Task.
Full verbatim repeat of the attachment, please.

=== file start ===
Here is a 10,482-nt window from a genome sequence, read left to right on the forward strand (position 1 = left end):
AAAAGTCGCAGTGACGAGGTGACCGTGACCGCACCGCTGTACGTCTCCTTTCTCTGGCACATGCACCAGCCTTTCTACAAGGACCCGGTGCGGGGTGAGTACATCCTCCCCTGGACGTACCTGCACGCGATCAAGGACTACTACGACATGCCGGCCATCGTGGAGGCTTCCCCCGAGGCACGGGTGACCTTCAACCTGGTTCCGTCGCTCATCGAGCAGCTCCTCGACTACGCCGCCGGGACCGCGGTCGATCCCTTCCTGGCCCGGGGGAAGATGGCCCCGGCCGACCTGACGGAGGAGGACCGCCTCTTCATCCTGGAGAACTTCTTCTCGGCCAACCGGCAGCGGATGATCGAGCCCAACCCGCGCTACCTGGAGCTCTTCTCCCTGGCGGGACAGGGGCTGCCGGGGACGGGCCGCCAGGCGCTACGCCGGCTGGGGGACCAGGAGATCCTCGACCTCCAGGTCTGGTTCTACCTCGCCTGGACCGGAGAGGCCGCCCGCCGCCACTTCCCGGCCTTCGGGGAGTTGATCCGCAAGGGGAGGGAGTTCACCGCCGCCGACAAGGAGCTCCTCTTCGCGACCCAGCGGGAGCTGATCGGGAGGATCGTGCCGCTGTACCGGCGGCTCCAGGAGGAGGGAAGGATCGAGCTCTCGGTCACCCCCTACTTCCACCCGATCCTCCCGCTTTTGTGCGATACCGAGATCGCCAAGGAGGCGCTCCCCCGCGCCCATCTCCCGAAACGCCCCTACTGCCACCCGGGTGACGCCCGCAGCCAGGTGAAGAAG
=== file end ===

Here is a 10,482-nt window from a genome sequence, read left to right on the forward strand (position 1 = left end):
AAAAGTCGCAGTGACGAGGTGACCGTGACCGCACCGCTGTACGTCTCCTTTCTCTGGCACATGCACCAGCCTTTCTACAAGGACCCGGTGCGGGGTGAGTACATCCTCCCCTGGACGTACCTGCACGCGATCAAGGACTACTACGACATGCCGGCCATCGTGGAGGCTTCCCCCGAGGCACGGGTGACCTTCAACCTGGTTCCGTCGCTCATCGAGCAGCTCCTCGACTACGCCGCCGGGACCGCGGTCGATCCCTTCCTGGCCCGGGGGAAGATGGCCCCGGCCGACCTGACGGAGGAGGACCGCCTCTTCATCCTGGAGAACTTCTTCTCGGCCAACCGGCAGCGGATGATCGAGCCCAACCCGCGCTACCTGGAGCTCTTCTCCCTGGCGGGACAGGGGCTGCCGGGGACGGGCCGCCAGGCGCTACGCCGGCTGGGGGACCAGGAGATCCTCGACCTCCAGGTCTGGTTCTACCTCGCCTGGACCGGAGAGGCCGCCCGCCGCCACTTCCCGGCCTTCGGGGAGTTGATCCGCAAGGGGAGGGAGTTCACCGCCGCCGACAAGGAGCTCCTCTTCGCGACCCAGCGGGAGCTGATCGGGAGGATCGTGCCGCTGTACCGGCGGCTCCAGGAGGAGGGAAGGATCGAGCTCTCGGTCACCCCCTACTTCCACCCGATCCTCCCGCTTTTGTGCGATACCGAGATCGCCAAGGAGGCGCTCCCCCGCGCCCATCTCCCGAAACGCCCCTACTGCCACCCGGGTGACGCCCGCAGCCAGGTGAAGAAG